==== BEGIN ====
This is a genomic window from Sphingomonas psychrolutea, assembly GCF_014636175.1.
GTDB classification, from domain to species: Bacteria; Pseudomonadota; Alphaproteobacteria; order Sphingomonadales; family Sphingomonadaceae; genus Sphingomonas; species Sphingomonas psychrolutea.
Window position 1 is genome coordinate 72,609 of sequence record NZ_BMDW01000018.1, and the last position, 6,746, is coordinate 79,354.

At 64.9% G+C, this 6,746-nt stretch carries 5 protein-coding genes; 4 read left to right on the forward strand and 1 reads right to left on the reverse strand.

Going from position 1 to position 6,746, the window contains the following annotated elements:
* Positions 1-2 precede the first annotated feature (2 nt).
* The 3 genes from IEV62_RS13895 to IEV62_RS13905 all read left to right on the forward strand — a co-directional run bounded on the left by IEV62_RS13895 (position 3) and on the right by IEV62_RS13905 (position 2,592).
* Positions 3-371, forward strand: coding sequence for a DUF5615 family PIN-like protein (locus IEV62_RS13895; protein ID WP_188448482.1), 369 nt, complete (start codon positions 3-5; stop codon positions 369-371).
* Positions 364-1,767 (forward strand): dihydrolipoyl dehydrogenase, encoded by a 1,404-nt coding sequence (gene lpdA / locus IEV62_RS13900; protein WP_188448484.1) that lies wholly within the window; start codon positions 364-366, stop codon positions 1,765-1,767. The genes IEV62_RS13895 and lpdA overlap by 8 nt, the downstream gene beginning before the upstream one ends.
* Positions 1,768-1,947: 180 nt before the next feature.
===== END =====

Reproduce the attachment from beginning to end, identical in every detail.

This is a genomic window from Sphingomonas psychrolutea, assembly GCF_014636175.1.
GTDB classification, from domain to species: Bacteria; Pseudomonadota; Alphaproteobacteria; order Sphingomonadales; family Sphingomonadaceae; genus Sphingomonas; species Sphingomonas psychrolutea.
Window position 1 is genome coordinate 72,609 of sequence record NZ_BMDW01000018.1, and the last position, 6,746, is coordinate 79,354.

At 64.9% G+C, this 6,746-nt stretch carries 5 protein-coding genes; 4 read left to right on the forward strand and 1 reads right to left on the reverse strand.

Going from position 1 to position 6,746, the window contains the following annotated elements:
* Positions 1-2 precede the first annotated feature (2 nt).
* The 3 genes from IEV62_RS13895 to IEV62_RS13905 all read left to right on the forward strand — a co-directional run bounded on the left by IEV62_RS13895 (position 3) and on the right by IEV62_RS13905 (position 2,592).
* Positions 3-371, forward strand: coding sequence for a DUF5615 family PIN-like protein (locus IEV62_RS13895; protein ID WP_188448482.1), 369 nt, complete (start codon positions 3-5; stop codon positions 369-371).
* Positions 364-1,767 (forward strand): dihydrolipoyl dehydrogenase, encoded by a 1,404-nt coding sequence (gene lpdA / locus IEV62_RS13900; protein WP_188448484.1) that lies wholly within the window; start codon positions 364-366, stop codon positions 1,765-1,767. The genes IEV62_RS13895 and lpdA overlap by 8 nt, the downstream gene beginning before the upstream one ends.
* Positions 1,768-1,947: 180 nt before the next feature.